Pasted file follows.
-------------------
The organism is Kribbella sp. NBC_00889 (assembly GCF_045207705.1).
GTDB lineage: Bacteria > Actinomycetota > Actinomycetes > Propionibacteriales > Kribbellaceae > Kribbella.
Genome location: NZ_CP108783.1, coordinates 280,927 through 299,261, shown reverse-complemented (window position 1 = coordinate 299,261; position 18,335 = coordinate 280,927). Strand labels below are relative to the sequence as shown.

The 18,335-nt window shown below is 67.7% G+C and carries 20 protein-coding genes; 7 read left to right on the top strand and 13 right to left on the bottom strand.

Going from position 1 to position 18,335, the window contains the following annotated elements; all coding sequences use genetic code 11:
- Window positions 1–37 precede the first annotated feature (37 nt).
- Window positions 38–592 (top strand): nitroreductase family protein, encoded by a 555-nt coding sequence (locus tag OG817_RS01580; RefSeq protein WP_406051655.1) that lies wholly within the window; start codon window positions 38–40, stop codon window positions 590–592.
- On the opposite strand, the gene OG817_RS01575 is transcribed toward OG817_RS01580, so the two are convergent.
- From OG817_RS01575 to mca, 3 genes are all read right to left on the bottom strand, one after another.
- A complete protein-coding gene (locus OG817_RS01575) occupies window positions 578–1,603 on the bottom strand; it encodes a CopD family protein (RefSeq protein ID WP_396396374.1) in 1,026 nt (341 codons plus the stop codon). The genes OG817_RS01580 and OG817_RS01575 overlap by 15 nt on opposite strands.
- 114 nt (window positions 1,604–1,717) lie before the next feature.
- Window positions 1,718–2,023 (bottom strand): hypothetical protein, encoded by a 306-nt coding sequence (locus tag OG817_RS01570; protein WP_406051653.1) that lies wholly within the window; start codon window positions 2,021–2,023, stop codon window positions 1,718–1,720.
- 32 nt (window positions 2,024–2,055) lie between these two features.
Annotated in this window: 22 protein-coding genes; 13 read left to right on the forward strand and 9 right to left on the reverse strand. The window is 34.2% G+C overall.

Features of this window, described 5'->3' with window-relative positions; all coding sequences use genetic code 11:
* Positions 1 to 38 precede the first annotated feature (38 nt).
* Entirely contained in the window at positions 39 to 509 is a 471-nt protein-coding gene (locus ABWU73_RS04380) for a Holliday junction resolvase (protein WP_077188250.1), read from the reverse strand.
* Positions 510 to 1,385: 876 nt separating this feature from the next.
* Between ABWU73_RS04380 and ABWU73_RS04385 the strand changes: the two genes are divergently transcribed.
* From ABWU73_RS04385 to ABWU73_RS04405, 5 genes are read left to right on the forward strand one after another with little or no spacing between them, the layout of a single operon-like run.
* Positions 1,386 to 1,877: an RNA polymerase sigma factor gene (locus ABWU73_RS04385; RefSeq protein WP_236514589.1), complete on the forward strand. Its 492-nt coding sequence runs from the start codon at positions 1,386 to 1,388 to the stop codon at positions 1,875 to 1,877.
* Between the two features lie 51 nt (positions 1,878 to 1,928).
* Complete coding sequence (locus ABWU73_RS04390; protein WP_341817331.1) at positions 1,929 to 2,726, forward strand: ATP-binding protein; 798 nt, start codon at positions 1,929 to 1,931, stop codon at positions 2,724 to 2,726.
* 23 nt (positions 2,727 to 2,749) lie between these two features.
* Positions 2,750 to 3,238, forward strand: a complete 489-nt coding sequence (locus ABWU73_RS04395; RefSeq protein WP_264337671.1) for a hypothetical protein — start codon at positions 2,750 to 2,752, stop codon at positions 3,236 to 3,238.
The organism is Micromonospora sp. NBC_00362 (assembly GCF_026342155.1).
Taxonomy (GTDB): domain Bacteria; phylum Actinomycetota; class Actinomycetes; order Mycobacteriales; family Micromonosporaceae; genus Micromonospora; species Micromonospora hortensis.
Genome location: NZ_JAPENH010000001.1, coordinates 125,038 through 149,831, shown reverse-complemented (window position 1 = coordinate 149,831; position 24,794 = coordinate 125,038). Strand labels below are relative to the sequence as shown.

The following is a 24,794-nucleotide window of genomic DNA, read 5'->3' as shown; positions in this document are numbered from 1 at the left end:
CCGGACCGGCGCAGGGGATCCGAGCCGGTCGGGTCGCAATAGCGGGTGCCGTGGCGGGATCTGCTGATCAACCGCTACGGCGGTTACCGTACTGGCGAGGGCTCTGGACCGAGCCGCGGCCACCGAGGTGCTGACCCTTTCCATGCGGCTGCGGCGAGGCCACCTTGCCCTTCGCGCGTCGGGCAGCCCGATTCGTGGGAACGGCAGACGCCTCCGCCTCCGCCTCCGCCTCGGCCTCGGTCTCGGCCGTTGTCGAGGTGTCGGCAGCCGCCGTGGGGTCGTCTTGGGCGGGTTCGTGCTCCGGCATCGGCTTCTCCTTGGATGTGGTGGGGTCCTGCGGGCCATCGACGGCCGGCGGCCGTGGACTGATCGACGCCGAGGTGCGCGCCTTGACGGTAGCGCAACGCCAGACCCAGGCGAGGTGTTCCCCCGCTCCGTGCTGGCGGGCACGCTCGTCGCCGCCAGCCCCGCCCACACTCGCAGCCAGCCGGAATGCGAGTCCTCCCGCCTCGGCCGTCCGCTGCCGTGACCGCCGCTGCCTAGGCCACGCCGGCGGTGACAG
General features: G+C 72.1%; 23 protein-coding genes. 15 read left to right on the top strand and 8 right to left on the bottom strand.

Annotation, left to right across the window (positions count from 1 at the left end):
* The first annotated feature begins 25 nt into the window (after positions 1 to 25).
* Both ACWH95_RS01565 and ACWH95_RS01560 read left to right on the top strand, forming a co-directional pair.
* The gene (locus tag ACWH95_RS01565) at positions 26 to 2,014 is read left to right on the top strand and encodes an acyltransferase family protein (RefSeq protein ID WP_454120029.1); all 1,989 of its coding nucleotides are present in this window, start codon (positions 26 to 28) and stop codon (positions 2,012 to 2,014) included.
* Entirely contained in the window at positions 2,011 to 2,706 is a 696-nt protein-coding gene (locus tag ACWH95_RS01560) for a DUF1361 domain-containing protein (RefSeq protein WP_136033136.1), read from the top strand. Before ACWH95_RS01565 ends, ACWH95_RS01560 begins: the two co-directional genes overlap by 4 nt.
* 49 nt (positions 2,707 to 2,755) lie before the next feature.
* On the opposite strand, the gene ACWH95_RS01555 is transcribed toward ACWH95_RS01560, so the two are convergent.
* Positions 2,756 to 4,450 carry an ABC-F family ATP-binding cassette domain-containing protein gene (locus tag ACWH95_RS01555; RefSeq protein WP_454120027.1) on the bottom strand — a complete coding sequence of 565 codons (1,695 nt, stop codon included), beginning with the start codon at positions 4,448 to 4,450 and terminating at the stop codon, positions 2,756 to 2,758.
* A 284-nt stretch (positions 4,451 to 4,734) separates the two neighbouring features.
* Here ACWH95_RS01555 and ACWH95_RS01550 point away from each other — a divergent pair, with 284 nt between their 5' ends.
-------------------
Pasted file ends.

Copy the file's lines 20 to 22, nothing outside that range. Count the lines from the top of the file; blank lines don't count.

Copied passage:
* From ABWU73_RS04385 to ABWU73_RS04405, 5 genes are read left to right on the forward strand one after another with little or no spacing between them, the layout of a single operon-like run.
* Positions 1,386 to 1,877: an RNA polymerase sigma factor gene (locus ABWU73_RS04385; RefSeq protein WP_236514589.1), complete on the forward strand. Its 492-nt coding sequence runs from the start codon at positions 1,386 to 1,388 to the stop codon at positions 1,875 to 1,877.
* Between the two features lie 51 nt (positions 1,878 to 1,928).